Dual-Core Microprocessor

In the Fall 2011 semester, I was enrolled in a class named ECE 437: Computer Design and Prototyping (aka Computer Architecture). The semester-long project in that class was a MIPS-based microprocessor. As the semester progressed, my partner and I evolved our design to become more and more complex. We individually started with a single-cycle CPU, then teamed up for pipelining, caching, and turning it into a dual-core processor.

Since I loved the class and the project, I decided to stay after finals and fix a few bugs that bothered me and implement memory-mapped I/O. I then made a demonstration video so I could show my friends and family what I had been doing with my education.


Using a logic analyzer to debug LCD controller issues

These are the features that are implemented in my processor. The links are for those that are not quite up-to-date on their computer architecture.

  • Implements a sub-set of the MIPS ISA
  • 32 32-bit registers
  • 5-stage pipeline
  • Predict-not-taken branching
  • Full forwarding to the instruction decode and execute stages
  • 16-word, direct mapped instruction cache (per core)
  • 64-word, two-way set associative, write back data cache (per core)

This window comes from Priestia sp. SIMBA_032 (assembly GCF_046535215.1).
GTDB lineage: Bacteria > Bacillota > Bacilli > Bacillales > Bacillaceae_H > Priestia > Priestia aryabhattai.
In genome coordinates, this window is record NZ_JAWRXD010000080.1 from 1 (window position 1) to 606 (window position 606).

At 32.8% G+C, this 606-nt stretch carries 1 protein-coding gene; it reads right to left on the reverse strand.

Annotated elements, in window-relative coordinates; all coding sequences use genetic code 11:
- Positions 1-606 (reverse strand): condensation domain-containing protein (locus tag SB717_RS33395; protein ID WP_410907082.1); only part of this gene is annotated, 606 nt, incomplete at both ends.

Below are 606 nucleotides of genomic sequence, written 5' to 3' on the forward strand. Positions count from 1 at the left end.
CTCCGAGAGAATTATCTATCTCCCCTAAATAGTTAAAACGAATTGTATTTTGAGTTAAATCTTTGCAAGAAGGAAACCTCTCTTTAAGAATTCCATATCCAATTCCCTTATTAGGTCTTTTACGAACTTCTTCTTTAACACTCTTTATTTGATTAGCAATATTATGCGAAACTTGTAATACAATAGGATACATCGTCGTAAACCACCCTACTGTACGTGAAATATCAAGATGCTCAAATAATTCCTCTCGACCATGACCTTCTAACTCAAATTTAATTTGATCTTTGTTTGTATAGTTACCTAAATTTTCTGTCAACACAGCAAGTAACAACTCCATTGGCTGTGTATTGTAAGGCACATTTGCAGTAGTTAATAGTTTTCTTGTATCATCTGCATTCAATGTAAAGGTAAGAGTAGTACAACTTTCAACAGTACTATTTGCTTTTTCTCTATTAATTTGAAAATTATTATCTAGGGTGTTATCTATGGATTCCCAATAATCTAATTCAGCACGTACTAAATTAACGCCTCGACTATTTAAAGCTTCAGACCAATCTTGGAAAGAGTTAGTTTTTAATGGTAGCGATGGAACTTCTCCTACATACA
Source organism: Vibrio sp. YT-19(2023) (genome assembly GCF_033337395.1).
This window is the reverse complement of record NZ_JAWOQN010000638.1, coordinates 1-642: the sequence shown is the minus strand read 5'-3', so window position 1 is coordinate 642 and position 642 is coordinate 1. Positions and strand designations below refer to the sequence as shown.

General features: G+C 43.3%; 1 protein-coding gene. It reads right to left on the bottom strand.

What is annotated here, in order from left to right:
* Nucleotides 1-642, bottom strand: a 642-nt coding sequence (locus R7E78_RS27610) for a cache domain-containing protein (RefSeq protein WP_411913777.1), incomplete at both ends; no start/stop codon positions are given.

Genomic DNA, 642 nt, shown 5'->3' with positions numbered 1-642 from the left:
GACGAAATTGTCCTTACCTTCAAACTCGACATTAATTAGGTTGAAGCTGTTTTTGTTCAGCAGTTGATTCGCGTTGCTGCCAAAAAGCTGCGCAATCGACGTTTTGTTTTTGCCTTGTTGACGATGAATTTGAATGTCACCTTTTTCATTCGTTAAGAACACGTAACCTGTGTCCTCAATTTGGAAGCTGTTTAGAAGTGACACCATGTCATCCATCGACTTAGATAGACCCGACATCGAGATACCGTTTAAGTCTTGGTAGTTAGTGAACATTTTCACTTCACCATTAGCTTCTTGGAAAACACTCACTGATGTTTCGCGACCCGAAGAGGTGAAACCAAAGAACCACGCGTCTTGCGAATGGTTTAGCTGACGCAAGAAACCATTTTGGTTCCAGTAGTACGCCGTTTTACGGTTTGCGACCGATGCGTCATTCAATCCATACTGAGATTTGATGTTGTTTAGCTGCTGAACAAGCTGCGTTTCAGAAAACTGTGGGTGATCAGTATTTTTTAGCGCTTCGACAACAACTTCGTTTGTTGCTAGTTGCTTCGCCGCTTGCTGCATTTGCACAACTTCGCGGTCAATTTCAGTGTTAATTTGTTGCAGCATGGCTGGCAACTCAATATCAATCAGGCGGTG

• Fully-implemented the MSI protocol to maintain coherence
  • MIPS Load-linked/Store-conditional support
  • Cache-to-cache transfer using a snoopy bus
  • LED, 7-segment, and 16×2 character LCD memory-mapped outputs
  • DIP switch and push button memory-mapped inputs
  • 1 μSec timer peripheral (memory-mapped as well)
  • 26.3 – 28.6ns critical path (35 – 38 MHz)
  • About 20k FPGA logic block (~57% of the Cyclone II FPGA used to test)


Here is the video I created of a couple demonstration programs. The first program I demonstrate is a four-function calculator, which is a single-core program focused on showing off the I/O and general performance. The second program is a merge/insertion sort program designed to compare the performance of using two cores rather than just a single one. Enjoy!

Technical Stuff

You'll have to take my word that this FPGA is running my processor.

If you aren’t satisfied with the detail on this page, I applaud your curiosity. If you care to learn more, you can read my final report (PDF, 4.8 MB, sorry) for the class, which includes more details as well as project analysis and schematics. This report includes details of the processor at the end of the school semester, before I fixed some timing bugs that were limiting our clock speed and implemented memory-mapped I/O.

If you have any more questions about the processor, feel free to email me at .